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Thank you for visiting the Chemistry resource tab. On this page you can find links with detailed descriptions of the content offered by the article or website as well as videos specific to diversity and inclusion in chemistry.
Abstract: Although the chemical enterprise has provided numerous contributions to humanity, unintended consequences contribute to a disproportionate exposure of hazardous chemicals to certain populations based on race and socioeconomic status. Integrating concepts of social and environmental justice within chemistry curriculum provides an educational framework to help mitigate these impacts by training the next generation of chemists with justice-centered and green chemistry principles to guide their future work. Green and sustainable chemistry technologies can contribute to social equity and environmental justice. However, equity and social justice have only recently become a significant part of the green chemistry conversation. This article summarizes how the authors have explored issues of equity and environmental justice with the green and sustainable chemistry community. It offers a toolbox for college and university instructors containing foundational language, research, and idea-generation that can be used to strengthen the transition of a traditional chemistry curriculum toward a justice-centered one.
The authors argue that case studies prove to be an important and effective tool for engaging STEM students in concepts of diversity, power, and equity directly within courses. Although there is very little literature existing to address and integrate concepts of diversity directly within the curriculum, the case study of the Flint, Michigan water crisis exists as an example. Integrating discussion and deeper understanding of diversity topics is essential in fostering inclusive classrooms. Not only will incorporation of such knowledge allow chemistry students to be introduced to larger socioeconomic and racialized frameworks that are embedded in STEM, but also introduce broader social frameworks that help students develop an individual narrative supporting an inclusive learning environment.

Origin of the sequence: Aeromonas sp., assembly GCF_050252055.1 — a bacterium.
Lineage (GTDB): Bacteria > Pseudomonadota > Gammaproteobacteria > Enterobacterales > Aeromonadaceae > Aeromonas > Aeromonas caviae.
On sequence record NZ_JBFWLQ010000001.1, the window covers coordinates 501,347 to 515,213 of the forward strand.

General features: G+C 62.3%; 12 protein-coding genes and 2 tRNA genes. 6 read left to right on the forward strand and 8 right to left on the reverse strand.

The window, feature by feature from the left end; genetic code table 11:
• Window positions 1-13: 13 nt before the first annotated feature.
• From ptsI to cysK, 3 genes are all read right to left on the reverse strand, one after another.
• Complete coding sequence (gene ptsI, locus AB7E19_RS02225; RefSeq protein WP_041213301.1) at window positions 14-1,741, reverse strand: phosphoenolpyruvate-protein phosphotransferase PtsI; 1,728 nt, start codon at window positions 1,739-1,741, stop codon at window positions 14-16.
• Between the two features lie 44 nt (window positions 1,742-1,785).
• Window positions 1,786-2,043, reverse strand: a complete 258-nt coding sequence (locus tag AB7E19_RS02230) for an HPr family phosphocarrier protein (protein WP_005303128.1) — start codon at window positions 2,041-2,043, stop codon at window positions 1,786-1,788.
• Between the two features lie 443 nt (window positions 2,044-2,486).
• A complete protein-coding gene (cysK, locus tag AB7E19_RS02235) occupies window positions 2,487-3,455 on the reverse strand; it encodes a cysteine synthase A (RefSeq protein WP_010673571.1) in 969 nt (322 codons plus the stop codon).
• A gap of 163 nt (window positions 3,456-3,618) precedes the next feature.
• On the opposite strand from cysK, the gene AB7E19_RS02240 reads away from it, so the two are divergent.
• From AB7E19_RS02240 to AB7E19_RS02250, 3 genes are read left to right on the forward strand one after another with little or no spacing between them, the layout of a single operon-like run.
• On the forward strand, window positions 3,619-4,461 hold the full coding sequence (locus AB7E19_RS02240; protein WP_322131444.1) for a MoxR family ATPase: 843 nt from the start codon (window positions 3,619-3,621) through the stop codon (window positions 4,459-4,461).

This article addresses advantages and disadvantages regarding the flipped classroom method, including why it works for some students but doesn't for others (particularly first-year non-majors) and ways to make in-class work more comfortable for students. "Numerous papers report that students obtain higher grades in flipped classrooms than in traditional lectures... [but] many flipped classrooms fail to raise students' scores, and when poorly implemented can even disadvantage vulnerable students."
Claiming a Seat at the Periodic Table - Clarice Phelps
CER Webinar on Diversity, Equity and Inclusion (DEI) Issues in Chemistry and STEM Education